Under the Exchange's proposed rule, a portfolio would consist of, and be limited to, financial instruments in the customer's account within a given broad-based US securities index class (e.g., the S&P 500 or S&P 100).[14] The gain or loss on each position in the portfolio would be calculated at each of 10 equidistant points (“valuation points”) set at and between the upper and lower market range points. The range for non-high capitalization indices would be between a market increase of 10% and a decrease of 10%. High capitalization indices would have a range of between a market increase of 6% and a decrease of 8%.[15] A theoretical options pricing model would be used to derive position values at each valuation point for the purpose of determining the gain or loss. The amount of margin (initial and maintenance) required with respect to a given portfolio would be the larger of: (1) The greatest loss amount among the valuation point calculations; or (2) the sum of $.375 for each option and future in the portfolio multiplied by the contract's or instrument's multiplier. The latter computation establishes a minimum margin requirement to ensure that a certain level of margin is required from the customer. The margin for all other portfolios of broad based US securities index instruments within an account would be calculated in a similar manner.

Certain portfolios would be allowed offsets such that, at the same valuation point, for example, 90% of a gain in one portfolio may reduce or offset a loss in another portfolio.[16] The amount of offset allowed between portfolios would be the same as permitted under Rule 15c3-1a for computing a broker-dealer's net capital.[17]

Under the Exchange's proposed rule, the theoretical prices used for computing profits and losses must be generated by a theoretical pricing model that meets the requirements in Rule 15c3-1a.[18] These requirements include, among other things, that the model be non-proprietary, approved by a Designated Examining Authority (“DEA”) and available on the same terms to all broker-dealers.[19] Currently, the only model that qualifies under Rule 15c3-1a is the OCC's Theoretical Intermarket Margining System (“TIMS”).

(2) Cross-Margining

The Exchange's proposed rule permits futures and futures options on broad-based US securities indices to be included in the portfolios. Consequently, futures and futures options would be permitted offsets to the securities positions in a given portfolio. Operationally, these offsets would be achieved through cross-margin agreements between the OCC and the futures clearing organizations holding the customer's futures positions. Cross-margining would operate similar to the cross-margin program that the Commission and the Commodity Futures Trading Commission (“CFTC”) approved for listed options market-makers and proprietary accounts of clearing members organizations.[20] For determining theoretical gains and losses, and resultant margin requirements, the same portfolio margin computation program will be applied to portfolio margin accounts that include futures. Under the proposed rule, a separate cross-margin account must be established for a customer.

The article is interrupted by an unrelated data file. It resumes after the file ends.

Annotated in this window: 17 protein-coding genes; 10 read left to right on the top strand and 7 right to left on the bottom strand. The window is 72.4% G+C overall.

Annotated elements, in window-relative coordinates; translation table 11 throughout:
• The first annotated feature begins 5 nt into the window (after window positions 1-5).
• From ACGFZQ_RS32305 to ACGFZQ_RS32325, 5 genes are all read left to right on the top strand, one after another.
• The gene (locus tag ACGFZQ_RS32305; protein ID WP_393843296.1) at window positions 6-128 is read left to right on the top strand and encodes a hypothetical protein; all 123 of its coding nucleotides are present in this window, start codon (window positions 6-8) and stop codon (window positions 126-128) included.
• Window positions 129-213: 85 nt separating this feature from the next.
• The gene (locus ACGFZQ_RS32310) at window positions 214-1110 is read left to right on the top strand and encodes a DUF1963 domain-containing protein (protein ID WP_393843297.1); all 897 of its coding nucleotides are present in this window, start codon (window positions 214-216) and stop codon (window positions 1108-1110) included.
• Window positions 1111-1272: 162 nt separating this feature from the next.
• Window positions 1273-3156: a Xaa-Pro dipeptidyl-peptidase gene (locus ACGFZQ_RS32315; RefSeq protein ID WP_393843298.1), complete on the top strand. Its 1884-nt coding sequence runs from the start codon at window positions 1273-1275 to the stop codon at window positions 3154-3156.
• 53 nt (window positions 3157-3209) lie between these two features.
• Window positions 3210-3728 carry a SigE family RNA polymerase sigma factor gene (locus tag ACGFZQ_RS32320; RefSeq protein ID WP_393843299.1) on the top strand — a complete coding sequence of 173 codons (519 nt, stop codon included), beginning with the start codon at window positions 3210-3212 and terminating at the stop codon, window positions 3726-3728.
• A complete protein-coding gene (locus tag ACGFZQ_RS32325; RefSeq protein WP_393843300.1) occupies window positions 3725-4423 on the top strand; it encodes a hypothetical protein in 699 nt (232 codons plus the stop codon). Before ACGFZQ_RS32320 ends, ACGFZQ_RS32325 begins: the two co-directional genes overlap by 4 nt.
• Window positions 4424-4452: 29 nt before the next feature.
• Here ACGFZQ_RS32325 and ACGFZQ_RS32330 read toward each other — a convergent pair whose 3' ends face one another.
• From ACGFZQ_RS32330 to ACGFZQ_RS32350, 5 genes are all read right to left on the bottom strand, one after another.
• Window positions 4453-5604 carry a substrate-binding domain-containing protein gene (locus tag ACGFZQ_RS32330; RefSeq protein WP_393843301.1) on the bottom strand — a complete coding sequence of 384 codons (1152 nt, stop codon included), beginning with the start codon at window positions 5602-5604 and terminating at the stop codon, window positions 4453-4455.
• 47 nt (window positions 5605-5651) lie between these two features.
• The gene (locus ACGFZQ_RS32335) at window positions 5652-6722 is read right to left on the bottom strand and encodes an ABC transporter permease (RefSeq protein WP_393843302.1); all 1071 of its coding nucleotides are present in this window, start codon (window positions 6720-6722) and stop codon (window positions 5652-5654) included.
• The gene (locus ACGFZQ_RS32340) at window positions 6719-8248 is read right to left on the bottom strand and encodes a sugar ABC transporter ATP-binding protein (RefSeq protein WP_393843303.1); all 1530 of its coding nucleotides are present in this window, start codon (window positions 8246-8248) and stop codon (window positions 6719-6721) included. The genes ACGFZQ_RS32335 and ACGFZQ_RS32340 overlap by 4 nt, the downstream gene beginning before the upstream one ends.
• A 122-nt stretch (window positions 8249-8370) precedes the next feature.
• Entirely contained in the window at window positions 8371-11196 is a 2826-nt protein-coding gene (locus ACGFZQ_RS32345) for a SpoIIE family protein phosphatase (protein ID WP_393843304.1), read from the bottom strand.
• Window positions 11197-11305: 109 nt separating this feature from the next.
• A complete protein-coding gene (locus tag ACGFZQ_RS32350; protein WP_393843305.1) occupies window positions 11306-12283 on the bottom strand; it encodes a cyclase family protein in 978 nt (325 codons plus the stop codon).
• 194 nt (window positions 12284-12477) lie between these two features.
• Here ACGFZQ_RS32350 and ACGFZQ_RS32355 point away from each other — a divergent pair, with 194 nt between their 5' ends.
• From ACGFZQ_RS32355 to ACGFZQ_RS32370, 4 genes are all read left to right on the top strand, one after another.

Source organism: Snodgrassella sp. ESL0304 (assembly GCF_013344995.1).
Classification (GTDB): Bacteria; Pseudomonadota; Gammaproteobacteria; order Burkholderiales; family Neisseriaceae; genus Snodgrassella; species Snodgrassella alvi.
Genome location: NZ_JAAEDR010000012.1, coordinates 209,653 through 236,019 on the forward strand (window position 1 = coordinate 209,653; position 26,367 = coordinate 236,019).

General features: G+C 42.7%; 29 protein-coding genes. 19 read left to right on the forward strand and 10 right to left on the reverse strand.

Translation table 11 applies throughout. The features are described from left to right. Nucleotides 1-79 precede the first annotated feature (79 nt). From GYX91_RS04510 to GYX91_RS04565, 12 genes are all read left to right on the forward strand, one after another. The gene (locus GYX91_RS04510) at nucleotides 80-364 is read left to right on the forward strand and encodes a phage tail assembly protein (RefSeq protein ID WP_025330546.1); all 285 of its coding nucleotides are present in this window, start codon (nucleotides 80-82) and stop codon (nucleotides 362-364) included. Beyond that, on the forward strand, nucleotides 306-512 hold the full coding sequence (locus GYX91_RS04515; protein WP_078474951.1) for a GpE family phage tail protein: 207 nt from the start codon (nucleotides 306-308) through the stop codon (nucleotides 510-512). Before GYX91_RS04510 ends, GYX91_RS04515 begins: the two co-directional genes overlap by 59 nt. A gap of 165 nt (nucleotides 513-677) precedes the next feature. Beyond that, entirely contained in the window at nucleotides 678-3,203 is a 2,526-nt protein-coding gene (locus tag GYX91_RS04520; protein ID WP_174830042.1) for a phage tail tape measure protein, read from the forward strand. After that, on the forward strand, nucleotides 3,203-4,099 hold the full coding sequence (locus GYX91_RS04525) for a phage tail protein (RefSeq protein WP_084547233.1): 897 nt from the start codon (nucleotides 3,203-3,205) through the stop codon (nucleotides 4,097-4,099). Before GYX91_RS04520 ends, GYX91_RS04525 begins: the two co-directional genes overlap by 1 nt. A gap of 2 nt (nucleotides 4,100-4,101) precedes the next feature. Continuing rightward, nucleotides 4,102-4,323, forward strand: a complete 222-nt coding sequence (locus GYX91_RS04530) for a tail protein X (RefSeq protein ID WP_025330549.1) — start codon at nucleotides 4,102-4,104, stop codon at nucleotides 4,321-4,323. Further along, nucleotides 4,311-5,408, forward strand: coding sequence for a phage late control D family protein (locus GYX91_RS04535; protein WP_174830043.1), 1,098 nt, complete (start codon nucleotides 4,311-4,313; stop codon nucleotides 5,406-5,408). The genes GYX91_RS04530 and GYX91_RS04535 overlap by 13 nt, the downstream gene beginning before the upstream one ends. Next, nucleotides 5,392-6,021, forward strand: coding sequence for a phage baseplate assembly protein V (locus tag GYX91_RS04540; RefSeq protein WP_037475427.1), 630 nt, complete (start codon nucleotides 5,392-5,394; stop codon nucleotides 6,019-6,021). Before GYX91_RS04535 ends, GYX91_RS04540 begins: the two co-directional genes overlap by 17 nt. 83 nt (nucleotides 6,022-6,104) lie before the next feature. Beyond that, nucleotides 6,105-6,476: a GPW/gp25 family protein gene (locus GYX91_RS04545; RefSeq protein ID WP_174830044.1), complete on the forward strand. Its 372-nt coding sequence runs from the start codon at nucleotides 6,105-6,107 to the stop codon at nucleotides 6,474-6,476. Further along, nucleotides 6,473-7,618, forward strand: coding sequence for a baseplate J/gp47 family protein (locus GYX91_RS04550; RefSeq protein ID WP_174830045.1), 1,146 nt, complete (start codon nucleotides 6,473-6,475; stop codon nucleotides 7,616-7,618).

c. Margin Deficiency

Under the Exchange's proposed rule, account equity would be calculated and maintained separately for each portfolio margin account and a margin call would need to be met by the customer within one business day (T + 1), regardless of whether the deficiency is caused by the addition of new positions, the effect of an unfavorable market movement, or a combination of both. The portfolio margin methodology, therefore, would establish both the customer's initial and maintenance margin requirement.

d. $5.0 Million Equity Requirement

The Exchange's proposed rule would require a customer (other than a broker-dealer or a member of a national futures exchange) to maintain a minimum account equity of not less than $5.0 million. This requirement can be met by combining all securities and futures accounts owned by the customer and carried by the broker-dealer (as broker-dealer and futures commission merchant), provided ownership is identical across all combined accounts. Start Printed Page 42132The proposed rule would require that, in the event account equity falls below the $5 million minimum, additional equity must be deposited within three business days (T + 3).

e. Net Capital